Many of the borders of family plots in older sections of Charleston’s Magnolia Cemetery are marked by decorative metal fences. The styles are as varied as the families must have been and all are in some state of decay.
This fence with a Lyre and Star motif is particularly intricate. Sadly a large chunk of it is gone.
The cemetery is dotted with centuries old Live Oaks and giant Magnolias that take a toll on the fences and stone work below with every big storm that passes over Charleston.
From the cemetery’s website:
Magnolia Cemetery first opened in 1850. It is on the land of a former rice plantation. The property was designed during a new rural cemetery movement that crossed from Europe to America in the mid-19th century. With lovingly landscaped paths and ponds, trees and green space, Charlestonians would come to Magnolia to picnic and play, as well as visit lost loved ones.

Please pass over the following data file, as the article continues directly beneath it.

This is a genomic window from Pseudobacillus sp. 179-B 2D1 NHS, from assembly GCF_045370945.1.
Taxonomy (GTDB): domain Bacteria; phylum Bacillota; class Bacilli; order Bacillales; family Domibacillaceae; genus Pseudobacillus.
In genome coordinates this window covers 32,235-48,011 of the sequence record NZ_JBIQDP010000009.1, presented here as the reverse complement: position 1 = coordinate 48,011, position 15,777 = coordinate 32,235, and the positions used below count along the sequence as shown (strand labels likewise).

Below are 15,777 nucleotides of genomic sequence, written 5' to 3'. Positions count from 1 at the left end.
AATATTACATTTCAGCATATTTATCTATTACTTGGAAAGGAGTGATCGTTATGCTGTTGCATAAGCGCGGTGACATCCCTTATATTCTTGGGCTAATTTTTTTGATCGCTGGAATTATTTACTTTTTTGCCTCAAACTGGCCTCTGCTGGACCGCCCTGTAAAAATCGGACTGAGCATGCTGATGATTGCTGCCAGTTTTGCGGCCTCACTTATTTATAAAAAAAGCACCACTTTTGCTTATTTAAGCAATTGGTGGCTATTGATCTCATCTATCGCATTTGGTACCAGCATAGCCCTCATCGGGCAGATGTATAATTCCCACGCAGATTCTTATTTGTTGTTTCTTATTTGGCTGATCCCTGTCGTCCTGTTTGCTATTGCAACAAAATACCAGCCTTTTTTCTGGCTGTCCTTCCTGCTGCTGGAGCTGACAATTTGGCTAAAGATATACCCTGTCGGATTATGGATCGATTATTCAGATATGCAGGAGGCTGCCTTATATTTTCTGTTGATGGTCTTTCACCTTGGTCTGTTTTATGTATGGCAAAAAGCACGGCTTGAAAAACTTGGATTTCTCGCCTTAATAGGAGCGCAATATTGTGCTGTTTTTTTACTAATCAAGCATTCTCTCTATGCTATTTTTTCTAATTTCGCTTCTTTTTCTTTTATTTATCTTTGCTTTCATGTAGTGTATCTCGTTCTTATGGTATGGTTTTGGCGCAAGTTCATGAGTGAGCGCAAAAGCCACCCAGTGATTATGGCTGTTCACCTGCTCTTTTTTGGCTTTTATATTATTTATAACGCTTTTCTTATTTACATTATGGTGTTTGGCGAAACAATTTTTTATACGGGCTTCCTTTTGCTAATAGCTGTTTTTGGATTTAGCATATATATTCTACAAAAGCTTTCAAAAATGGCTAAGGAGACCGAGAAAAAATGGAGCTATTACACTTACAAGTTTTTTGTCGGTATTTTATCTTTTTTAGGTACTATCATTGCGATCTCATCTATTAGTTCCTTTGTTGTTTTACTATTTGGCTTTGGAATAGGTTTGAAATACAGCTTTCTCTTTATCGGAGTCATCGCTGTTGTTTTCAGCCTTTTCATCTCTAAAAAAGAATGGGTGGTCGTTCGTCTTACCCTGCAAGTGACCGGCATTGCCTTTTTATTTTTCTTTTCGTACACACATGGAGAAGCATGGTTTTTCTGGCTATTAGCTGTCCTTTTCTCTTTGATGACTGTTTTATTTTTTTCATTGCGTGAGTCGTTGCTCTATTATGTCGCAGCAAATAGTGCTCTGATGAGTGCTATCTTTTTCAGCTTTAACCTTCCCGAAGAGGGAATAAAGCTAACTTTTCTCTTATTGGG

Aside from status, the fences may have been a way to protect a wealthy family’s plot from the picnickers. The cemetery occupies over 130 acres at the edge of a marsh on the Cooper river and it remains a beautiful spot to visit.
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